The frames are also not going to be identical in size and shape. As you can see here, the lengths are slightly off. I want to be aware of this to compensate for it when I glue the two frames together.
While lining them up, check out the inner frames, too. Because the back of one will be glued to the front of the other, there will be this "ledge" all around the inside.
If I wanted to, I could have instead chosen to glue the backs together. This would eliminate the "ledge" between the layers and the inner frame would be sort of boxed in. I chose not to do it that way for two reasons. One, that bit of "ledge" will provide a touch of extra support for the mess and two, I won't have to add any sort of hanger to the back, as it already has holes drilled for the pegs. I can use those to hang, if I want.
Now it's time to get the mesh ready.
The mesh comes in long rolls, and I'd already cut a section before taking the photos, being sure to cut much larger than the opening inside the frame. In this photo, you can see the selvage edge of the mesh
We still want the mesh to be a fair bit bigger than the frame opening. Use it as a guide, and fold under the cut edges of the mesh. If using aluminum mesh like what I've got here, please be careful not to stick yourself. Also, when cutting, watch out for little bits of aluminum traveling about and throw them away immediately. These are NOT something you want to find by accident while working on your next project!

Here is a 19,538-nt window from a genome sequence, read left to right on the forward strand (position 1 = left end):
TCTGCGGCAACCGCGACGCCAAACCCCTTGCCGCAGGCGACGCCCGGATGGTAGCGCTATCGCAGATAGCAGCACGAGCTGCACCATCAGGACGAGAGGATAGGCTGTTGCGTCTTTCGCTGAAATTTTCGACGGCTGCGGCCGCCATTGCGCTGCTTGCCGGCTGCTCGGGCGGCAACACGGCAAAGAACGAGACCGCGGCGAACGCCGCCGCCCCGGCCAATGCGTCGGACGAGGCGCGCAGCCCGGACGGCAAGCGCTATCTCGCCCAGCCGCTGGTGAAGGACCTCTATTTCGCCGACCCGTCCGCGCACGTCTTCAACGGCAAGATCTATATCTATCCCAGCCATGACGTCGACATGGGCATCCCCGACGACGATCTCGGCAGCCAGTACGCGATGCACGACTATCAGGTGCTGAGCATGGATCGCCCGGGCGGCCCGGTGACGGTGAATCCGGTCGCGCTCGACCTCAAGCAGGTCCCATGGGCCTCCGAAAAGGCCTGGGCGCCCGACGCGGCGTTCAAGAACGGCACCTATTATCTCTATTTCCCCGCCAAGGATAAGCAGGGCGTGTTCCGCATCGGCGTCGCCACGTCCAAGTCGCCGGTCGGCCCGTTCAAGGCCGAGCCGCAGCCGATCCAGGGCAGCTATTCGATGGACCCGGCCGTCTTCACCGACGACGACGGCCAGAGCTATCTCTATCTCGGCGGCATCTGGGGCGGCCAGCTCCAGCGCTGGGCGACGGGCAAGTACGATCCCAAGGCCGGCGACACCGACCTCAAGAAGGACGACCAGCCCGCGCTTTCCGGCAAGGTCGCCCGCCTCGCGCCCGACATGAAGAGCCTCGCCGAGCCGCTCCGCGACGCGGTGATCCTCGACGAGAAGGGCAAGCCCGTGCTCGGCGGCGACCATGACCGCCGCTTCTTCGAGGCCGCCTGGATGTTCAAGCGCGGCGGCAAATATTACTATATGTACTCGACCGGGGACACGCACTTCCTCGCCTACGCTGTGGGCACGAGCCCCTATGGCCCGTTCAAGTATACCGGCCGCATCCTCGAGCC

Now we are working on the back side of the frame that will be the FRONT of your jewelry hanger. Carefully lay out the mesh as smoothly as possible, then use a stapler to tack it down. This wood is soft enough that an ordinary office stapler will do the job.
This is where the mesh will be gently pulled taut, but care must also be taken not to distort the mesh by pulling too hard. It doesn't need to be too tight. It just needs to be tight enough to be smooth.
This is also the point where you can cut off excess mesh that is too thick at the folds, such as in the corners. Press the staples as flush with the wood as you can as well (I just used my pliers to do that, but if you have a small crafter's hammer, that would work, too.
Apply glue according to the instructions, over both the open wood and the mesh portions. You won't need to spread the glue about. The pressure of clamping it will force the glue into the mesh, as well as spreading it at least somewhat. We don't need it to be covered right from edge to edge. It's more important to get that mesh secured.
Next, press the second frame onto the glued back of the first frame, adjusting it to compensate for any differences in size and shape, as determined earlier. Once you are sure of the positioning, clamp the frames together.
This photo shows the front of the jewelry frame.
And here's a view of the back.
The instructions on my glue said to leave it clamped for 10 minutes.
I've just left it while doing this post, so now I'm going to go and remove the clamps.
Stay tuned for part 2!